Use GnuCash to Prevent Tax-Time Dilemmas
As you likely know, Tax Day in the United States has come and gone. Depending on your record-keeping and accounting skills, filing your taxes was either a cinch, or a complete and total nightmare. If the latter describes your tax-filing experience, you may consider keeping better accounting records this year to make your filing easier next year. While programs such as Quicken and Microsoft Money are useful, they can be pricey as well. One alternative to these pricey products in GnuCash, an open-source accounting program available for Windows, Mac OS X, and various Linux distributions.
One of the many great features of GnuCash is that it allows for users to import their existing Quicken accounting files (QIF format), meaning a Windows user switching to Linux can easily transition to a native accounting platform rather than using a virtual machine or an application such as WINE.
For new accounting users, GnuCash easily creates a new accounting file, complete with pre-configured common account categories. This allows a user to create a new chart of accounts in a matter of minutes, and in my opinion helps get the user off on a good start, as it requires a minimal amount of configuration.
Other important features include the easy-to-use register, which functions in a similar fashion to the ledger of a checkbook. This allows for a user to see a complete overview of their finances in one concise window.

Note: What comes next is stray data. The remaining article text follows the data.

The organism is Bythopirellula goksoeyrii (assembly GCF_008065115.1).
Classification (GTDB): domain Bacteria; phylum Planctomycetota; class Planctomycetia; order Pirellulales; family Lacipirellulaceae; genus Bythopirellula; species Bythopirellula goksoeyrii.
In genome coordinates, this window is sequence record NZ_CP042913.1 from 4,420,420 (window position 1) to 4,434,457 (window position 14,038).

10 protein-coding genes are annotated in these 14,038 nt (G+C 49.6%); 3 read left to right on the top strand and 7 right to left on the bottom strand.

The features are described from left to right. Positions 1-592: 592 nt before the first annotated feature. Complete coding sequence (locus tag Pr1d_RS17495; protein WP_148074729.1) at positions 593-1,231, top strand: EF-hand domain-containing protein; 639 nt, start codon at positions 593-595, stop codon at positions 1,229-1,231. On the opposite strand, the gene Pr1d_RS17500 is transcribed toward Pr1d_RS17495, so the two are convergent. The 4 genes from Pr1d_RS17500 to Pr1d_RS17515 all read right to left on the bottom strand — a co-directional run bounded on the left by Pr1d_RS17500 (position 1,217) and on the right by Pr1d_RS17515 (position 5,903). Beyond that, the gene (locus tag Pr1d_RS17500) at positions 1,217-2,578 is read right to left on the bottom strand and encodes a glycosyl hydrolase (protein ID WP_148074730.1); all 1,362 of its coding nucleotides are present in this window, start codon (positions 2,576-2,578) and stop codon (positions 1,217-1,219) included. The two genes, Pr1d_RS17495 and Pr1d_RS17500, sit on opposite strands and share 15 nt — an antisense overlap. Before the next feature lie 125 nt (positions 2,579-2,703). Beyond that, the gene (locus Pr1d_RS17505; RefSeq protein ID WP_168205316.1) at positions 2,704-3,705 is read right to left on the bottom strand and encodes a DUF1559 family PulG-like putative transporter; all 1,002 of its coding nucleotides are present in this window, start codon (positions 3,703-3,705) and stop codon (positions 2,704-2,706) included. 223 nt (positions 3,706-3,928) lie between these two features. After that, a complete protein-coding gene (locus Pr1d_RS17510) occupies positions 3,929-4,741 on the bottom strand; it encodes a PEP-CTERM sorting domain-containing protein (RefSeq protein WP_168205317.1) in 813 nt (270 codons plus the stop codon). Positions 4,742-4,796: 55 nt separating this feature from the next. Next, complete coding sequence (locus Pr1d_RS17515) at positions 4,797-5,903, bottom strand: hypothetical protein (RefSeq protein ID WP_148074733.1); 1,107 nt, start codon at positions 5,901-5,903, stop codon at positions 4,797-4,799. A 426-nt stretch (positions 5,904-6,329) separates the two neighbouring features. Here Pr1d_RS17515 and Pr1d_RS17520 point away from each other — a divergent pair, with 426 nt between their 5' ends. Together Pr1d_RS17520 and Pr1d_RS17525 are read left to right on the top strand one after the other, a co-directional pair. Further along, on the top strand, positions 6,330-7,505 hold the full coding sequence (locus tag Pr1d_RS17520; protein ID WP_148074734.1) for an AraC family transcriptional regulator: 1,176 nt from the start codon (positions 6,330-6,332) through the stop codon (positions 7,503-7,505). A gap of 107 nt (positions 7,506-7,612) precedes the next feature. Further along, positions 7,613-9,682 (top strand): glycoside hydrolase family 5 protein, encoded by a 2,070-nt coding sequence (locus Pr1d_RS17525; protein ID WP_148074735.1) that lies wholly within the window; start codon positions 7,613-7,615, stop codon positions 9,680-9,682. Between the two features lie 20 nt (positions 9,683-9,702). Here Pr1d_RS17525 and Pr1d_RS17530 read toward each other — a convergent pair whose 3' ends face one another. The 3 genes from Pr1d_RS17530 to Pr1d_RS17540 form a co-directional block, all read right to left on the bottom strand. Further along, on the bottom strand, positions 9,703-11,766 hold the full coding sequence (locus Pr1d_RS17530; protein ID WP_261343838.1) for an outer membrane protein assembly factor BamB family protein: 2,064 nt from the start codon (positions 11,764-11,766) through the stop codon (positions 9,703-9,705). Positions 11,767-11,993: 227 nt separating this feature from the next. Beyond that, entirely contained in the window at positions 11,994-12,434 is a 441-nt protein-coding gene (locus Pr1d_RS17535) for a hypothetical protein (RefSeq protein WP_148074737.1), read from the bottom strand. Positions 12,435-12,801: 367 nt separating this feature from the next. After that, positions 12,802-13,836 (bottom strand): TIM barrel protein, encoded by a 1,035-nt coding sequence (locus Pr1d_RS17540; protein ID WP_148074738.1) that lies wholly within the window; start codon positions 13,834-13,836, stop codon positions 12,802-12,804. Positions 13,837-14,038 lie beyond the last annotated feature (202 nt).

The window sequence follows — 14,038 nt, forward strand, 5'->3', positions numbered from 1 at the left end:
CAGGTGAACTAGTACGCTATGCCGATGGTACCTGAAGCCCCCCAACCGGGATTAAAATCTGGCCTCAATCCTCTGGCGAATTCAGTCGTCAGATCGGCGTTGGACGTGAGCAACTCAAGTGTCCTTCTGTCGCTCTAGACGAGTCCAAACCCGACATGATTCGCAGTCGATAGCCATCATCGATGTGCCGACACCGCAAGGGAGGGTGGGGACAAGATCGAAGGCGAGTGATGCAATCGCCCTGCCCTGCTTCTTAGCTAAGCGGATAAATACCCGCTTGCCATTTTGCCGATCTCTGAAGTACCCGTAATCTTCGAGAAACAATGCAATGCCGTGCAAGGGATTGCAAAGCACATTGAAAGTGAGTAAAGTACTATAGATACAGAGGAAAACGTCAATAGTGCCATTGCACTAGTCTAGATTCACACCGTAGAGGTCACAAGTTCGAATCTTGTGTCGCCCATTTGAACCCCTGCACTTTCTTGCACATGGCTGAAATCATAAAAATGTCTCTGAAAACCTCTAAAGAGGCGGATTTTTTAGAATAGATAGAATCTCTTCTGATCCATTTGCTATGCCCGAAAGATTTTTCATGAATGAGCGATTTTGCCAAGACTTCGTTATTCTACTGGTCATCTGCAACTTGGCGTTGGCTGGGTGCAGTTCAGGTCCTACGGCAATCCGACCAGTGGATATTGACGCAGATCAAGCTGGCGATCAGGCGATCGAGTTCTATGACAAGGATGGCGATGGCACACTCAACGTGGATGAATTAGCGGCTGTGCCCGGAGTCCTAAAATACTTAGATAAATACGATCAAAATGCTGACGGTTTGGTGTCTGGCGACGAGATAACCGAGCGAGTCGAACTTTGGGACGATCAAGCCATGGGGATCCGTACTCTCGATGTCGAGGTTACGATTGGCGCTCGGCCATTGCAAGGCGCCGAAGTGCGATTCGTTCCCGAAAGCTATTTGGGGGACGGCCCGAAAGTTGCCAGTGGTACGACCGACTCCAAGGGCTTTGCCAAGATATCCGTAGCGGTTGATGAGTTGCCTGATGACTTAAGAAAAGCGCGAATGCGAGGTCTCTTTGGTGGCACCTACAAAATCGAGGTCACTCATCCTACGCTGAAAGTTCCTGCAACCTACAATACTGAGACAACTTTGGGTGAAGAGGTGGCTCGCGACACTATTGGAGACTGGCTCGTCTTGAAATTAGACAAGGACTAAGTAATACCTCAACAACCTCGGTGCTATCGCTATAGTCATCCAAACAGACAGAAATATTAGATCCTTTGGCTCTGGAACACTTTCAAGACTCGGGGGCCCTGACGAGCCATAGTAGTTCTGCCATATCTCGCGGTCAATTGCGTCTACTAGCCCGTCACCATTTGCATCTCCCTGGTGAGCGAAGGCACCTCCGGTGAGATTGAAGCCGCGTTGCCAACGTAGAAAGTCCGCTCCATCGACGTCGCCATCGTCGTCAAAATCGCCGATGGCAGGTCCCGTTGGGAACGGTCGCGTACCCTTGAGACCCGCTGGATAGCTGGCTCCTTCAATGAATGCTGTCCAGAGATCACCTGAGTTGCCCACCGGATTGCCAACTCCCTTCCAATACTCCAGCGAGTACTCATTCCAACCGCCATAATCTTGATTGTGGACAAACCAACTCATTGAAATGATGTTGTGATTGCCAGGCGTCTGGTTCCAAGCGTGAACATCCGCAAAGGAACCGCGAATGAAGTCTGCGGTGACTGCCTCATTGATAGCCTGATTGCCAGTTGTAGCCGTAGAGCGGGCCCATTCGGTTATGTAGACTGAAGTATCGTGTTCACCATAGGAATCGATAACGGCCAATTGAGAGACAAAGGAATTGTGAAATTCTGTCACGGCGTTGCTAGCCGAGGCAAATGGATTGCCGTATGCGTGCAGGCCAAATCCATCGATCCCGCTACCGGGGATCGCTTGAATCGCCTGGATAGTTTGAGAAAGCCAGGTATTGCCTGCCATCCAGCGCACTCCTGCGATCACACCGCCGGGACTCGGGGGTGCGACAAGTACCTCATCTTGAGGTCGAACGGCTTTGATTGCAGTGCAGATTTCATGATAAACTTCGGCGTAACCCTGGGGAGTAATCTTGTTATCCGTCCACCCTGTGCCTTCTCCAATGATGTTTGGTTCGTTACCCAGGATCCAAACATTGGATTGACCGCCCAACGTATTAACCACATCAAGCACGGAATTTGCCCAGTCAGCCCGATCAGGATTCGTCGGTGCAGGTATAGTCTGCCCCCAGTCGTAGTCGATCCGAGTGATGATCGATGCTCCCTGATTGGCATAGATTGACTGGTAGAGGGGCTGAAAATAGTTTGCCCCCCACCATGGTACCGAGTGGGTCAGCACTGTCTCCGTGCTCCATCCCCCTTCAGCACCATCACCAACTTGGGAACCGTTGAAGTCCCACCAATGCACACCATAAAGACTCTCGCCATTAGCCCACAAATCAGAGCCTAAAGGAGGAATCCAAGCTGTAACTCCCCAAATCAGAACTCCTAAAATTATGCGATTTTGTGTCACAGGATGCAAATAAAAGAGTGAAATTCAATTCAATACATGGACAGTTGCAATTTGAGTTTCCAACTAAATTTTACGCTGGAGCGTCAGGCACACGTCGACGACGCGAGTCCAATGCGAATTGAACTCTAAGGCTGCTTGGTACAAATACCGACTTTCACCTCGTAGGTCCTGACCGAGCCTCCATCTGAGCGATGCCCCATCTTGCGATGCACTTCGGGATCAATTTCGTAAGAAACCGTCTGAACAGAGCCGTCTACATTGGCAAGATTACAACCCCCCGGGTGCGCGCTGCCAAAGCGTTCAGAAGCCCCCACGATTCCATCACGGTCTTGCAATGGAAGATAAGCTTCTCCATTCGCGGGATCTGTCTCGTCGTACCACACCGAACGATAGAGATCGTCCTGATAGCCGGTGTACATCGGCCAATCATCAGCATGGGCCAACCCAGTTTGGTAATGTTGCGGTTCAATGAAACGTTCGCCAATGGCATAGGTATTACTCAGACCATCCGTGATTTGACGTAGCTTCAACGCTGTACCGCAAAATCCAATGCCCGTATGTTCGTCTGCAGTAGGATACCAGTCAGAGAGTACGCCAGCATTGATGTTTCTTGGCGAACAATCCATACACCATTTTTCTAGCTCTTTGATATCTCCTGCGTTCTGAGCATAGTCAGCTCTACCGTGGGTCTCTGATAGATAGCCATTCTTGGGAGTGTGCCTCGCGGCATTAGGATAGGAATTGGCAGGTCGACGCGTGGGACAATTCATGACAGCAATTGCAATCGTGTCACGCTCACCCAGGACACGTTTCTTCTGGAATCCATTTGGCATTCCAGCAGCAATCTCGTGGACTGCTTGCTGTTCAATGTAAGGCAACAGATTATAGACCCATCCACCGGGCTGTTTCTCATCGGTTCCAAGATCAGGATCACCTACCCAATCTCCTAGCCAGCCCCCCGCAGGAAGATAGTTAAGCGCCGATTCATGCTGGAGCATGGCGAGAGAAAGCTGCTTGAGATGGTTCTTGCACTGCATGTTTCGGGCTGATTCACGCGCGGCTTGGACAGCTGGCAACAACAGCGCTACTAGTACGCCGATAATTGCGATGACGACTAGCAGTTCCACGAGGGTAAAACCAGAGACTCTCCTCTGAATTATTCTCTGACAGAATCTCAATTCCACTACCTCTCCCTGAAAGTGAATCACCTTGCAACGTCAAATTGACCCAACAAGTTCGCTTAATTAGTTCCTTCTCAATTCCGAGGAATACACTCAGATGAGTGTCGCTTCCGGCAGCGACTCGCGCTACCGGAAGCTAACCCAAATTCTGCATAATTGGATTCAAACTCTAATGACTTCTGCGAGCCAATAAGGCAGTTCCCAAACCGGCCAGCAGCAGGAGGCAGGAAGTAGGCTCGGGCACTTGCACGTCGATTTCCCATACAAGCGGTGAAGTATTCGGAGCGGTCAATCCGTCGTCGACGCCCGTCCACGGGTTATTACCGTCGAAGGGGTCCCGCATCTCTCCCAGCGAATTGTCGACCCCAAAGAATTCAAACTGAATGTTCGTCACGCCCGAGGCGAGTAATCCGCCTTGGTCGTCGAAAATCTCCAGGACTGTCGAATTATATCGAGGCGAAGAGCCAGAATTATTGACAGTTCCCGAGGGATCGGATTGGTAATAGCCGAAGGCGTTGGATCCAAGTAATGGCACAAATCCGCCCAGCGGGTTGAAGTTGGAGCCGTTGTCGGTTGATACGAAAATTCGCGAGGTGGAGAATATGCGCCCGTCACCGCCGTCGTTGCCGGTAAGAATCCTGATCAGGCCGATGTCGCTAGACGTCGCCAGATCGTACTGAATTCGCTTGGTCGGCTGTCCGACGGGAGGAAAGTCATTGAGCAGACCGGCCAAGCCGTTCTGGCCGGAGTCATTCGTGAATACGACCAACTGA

Business owners will be impressed with GnuCash’s implementation of business tools such as customer and vendor management, as well as the ability to easily track employee and other business-specific expenses. This is of great significance, because it means that GnuCash can replace expensive business management tools such as QuickBooks or Peachtree Accounting, which usually start at $100 or more for the “basic” version.
All in all, GnuCash has everything you’d expect from an accounting application; it employs a register, expense splitting, easy to use reports and financing projections, online banking (which is sometimes not included in the “basic” versions of accounting software), the ability to monitor stocks and securities, etc. However, it does not come with system-intensive customized shells and themes, and is free, open source, and cross-platform.
I strongly recommend that anyone needing an accounting application look into GnuCash. You may still choose to ultimately purchase a commercialized accounting application, but GnuCash has the potential to save you a good deal of money, and make tax-season a much less dreaded experience.
GnuCash is available for free from gnucash.org, or in your Linux software repositories
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